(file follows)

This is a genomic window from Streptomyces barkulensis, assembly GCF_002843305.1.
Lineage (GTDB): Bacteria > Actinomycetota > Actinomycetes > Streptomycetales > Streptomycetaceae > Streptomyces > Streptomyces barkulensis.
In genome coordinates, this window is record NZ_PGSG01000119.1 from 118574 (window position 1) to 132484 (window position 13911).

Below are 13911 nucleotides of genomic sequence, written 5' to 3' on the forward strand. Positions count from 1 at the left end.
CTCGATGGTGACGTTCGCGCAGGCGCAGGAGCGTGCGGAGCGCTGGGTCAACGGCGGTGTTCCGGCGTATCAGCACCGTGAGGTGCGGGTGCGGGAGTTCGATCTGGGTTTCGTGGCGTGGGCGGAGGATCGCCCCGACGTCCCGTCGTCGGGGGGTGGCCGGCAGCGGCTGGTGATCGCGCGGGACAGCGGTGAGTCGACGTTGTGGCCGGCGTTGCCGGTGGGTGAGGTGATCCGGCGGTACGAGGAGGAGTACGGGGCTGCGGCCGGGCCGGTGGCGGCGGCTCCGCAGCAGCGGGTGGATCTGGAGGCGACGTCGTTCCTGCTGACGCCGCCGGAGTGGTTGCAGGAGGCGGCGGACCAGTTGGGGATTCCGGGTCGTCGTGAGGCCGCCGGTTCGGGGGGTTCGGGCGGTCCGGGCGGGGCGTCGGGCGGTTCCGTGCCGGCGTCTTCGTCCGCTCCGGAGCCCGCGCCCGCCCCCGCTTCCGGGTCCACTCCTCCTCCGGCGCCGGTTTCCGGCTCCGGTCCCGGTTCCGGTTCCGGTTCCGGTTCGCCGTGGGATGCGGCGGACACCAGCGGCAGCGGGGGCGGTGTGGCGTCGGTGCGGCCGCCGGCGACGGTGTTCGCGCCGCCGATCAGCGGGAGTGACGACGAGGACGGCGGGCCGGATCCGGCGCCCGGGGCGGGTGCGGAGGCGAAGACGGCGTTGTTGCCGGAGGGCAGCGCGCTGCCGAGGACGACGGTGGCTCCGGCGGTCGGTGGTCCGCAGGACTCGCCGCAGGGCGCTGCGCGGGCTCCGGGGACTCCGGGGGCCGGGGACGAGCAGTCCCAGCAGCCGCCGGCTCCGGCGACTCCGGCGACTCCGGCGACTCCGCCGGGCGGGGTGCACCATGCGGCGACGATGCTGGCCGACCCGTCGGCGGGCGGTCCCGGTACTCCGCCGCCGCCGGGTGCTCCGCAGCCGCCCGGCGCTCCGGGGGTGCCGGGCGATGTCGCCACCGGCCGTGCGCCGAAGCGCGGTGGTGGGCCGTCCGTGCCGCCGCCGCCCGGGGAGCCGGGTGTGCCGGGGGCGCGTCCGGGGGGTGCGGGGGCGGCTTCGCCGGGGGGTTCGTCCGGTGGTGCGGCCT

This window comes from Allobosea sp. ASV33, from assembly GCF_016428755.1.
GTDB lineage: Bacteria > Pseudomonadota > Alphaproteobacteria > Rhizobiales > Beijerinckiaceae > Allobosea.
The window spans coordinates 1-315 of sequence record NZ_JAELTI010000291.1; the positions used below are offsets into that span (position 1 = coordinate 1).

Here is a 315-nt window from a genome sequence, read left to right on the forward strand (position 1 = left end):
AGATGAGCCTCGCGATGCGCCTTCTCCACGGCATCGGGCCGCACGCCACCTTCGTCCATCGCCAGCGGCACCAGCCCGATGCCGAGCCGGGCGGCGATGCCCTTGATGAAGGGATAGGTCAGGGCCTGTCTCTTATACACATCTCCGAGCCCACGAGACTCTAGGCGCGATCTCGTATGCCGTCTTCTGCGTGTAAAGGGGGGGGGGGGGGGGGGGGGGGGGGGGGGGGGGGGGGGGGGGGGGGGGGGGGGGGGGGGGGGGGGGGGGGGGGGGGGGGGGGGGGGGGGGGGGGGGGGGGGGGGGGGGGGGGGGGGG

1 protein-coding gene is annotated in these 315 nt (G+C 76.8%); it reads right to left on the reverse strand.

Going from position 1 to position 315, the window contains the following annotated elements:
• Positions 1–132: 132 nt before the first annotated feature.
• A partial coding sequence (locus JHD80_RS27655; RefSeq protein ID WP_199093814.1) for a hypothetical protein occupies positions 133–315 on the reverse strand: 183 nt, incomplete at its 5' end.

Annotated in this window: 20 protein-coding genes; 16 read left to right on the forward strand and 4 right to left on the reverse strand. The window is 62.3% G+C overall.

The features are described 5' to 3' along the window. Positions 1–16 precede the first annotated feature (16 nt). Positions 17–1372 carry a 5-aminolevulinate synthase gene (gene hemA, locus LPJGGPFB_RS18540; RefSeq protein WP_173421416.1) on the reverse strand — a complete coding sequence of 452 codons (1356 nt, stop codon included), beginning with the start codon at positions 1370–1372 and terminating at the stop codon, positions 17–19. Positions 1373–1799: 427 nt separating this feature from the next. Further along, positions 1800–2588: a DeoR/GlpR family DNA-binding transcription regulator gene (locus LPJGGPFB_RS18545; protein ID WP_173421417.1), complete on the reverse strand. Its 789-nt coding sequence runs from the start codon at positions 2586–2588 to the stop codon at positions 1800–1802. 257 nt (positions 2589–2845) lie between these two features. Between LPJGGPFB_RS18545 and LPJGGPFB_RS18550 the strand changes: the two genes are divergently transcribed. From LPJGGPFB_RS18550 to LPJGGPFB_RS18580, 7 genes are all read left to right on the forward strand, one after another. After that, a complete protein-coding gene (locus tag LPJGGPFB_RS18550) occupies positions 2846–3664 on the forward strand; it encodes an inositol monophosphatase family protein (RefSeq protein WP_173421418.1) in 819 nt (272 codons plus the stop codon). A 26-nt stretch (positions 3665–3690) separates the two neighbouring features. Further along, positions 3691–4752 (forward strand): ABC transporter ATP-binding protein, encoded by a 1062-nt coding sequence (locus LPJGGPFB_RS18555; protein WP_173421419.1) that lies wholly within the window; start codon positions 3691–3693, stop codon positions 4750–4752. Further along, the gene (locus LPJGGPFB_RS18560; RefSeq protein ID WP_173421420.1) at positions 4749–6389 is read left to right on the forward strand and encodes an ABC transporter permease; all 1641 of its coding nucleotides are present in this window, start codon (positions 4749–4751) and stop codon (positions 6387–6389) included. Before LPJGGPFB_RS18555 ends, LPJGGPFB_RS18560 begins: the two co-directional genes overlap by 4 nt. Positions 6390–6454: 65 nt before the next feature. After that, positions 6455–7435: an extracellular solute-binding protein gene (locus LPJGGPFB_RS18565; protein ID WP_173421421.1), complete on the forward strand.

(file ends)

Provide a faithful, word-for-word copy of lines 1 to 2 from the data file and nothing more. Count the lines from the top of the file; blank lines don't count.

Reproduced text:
This is a genomic window from Streptomyces barkulensis, assembly GCF_002843305.1.
Lineage (GTDB): Bacteria > Actinomycetota > Actinomycetes > Streptomycetales > Streptomycetaceae > Streptomyces > Streptomyces barkulensis.